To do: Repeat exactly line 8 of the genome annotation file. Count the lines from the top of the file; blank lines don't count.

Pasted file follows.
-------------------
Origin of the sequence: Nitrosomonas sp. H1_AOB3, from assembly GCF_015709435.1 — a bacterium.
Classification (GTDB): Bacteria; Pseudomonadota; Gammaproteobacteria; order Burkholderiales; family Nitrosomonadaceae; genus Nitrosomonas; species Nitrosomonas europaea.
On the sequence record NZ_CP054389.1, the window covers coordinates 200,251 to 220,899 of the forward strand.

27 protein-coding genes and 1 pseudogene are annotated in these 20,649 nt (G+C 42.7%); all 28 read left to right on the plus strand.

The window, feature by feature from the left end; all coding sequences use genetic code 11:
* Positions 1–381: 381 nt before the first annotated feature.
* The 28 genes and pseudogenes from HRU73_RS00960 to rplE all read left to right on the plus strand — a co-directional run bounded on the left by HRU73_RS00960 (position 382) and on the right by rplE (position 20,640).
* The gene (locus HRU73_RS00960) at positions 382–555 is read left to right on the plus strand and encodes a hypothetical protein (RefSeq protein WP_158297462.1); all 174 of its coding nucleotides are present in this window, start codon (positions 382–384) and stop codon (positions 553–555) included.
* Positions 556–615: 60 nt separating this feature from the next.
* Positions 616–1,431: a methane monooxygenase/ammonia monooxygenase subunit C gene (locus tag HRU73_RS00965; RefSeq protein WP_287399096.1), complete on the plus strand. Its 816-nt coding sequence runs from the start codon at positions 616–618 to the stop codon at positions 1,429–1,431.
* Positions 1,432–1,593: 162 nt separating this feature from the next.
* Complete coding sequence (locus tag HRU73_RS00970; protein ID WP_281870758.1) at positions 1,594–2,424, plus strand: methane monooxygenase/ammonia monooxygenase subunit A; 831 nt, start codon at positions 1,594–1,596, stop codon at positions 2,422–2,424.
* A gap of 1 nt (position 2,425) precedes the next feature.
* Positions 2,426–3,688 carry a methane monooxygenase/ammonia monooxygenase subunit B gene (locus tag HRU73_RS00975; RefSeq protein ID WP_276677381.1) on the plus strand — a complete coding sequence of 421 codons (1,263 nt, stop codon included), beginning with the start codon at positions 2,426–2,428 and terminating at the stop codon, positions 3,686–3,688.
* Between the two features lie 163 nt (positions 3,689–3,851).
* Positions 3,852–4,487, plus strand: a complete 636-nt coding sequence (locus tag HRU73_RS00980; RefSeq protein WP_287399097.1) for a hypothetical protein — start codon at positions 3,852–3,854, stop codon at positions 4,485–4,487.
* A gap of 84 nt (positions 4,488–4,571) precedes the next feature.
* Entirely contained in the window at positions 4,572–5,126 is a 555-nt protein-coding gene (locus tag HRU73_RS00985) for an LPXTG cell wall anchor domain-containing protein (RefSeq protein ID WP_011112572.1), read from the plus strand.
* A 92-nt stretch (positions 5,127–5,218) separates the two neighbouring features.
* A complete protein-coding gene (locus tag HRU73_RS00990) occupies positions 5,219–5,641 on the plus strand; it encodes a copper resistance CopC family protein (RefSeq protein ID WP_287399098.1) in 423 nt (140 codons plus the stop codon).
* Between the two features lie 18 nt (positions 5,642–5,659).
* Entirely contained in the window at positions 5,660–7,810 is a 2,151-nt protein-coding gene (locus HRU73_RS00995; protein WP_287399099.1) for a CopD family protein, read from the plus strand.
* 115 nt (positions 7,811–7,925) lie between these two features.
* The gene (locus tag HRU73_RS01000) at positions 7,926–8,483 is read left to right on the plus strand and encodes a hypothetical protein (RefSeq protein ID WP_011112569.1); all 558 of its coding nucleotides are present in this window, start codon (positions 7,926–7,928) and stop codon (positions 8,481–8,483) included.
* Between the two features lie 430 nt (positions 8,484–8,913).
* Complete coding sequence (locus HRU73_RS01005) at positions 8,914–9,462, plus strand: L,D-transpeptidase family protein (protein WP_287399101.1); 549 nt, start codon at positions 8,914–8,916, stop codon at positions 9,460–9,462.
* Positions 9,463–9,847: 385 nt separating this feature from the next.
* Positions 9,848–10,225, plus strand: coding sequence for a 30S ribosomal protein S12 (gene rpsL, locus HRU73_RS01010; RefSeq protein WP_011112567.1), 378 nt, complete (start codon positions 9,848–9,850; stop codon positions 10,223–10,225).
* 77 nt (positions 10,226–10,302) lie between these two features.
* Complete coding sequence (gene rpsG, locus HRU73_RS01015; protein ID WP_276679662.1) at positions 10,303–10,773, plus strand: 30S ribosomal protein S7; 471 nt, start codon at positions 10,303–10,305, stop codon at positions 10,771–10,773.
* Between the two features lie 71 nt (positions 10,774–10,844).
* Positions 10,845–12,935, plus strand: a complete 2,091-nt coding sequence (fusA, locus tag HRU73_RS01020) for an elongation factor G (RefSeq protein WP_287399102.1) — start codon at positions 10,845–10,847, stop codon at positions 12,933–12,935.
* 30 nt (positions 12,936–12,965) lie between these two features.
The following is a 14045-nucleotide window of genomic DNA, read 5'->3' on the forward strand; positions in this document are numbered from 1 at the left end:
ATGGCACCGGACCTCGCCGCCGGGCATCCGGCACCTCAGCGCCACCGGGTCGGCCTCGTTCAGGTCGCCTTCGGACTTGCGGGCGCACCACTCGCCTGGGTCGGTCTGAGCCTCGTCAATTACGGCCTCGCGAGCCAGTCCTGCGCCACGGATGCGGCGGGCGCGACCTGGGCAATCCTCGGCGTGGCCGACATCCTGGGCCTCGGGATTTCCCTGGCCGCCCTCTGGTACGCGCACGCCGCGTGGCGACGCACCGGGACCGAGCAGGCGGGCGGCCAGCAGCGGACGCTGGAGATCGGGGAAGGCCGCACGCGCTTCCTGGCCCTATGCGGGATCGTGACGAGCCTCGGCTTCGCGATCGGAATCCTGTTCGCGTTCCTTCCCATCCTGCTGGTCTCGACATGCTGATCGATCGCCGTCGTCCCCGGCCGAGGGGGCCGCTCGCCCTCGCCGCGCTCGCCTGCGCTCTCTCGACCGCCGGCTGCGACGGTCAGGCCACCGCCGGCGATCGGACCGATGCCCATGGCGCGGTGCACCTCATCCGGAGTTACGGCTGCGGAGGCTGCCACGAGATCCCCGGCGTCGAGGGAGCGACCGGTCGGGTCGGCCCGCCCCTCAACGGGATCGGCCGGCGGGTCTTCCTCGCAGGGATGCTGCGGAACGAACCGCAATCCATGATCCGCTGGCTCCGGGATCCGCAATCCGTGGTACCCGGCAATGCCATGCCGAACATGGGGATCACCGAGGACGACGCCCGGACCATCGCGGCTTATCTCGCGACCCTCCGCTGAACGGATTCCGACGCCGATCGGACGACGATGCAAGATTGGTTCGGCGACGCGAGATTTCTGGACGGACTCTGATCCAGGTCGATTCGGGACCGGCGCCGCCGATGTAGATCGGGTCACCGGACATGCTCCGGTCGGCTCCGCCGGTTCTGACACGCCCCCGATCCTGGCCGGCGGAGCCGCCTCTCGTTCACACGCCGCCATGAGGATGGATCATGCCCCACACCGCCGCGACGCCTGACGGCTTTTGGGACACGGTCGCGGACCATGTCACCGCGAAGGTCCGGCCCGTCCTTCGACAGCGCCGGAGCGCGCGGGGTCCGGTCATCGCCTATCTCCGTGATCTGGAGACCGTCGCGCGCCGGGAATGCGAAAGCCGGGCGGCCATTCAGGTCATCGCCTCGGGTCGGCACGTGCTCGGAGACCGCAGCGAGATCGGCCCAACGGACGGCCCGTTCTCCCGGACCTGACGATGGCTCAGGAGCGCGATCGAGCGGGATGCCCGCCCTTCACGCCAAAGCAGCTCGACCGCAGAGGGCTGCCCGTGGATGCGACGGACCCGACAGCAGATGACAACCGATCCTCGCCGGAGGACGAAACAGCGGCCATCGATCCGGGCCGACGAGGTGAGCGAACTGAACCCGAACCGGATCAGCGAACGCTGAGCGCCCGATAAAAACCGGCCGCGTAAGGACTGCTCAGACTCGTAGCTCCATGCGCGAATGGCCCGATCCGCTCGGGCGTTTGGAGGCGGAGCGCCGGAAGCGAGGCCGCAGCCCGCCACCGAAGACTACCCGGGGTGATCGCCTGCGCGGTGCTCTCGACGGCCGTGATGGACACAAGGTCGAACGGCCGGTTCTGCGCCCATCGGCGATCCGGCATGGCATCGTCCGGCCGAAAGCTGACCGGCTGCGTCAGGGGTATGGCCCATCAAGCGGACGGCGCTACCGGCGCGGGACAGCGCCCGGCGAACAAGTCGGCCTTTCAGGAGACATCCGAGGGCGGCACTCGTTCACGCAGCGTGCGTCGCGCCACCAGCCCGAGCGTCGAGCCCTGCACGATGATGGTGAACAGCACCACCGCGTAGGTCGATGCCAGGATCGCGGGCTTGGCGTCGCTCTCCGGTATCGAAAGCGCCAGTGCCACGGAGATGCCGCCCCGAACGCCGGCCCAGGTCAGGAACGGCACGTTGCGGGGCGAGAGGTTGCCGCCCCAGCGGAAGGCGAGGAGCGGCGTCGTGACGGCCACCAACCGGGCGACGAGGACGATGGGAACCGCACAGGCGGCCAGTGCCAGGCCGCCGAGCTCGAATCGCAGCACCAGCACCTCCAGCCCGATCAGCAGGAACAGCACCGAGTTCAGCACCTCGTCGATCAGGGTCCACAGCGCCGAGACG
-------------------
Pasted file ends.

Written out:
* The gene (locus HRU73_RS00960) at positions 382–555 is read left to right on the plus strand and encodes a hypothetical protein (RefSeq protein WP_158297462.1); all 174 of its coding nucleotides are present in this window, start codon (positions 382–384) and stop codon (positions 553–555) included.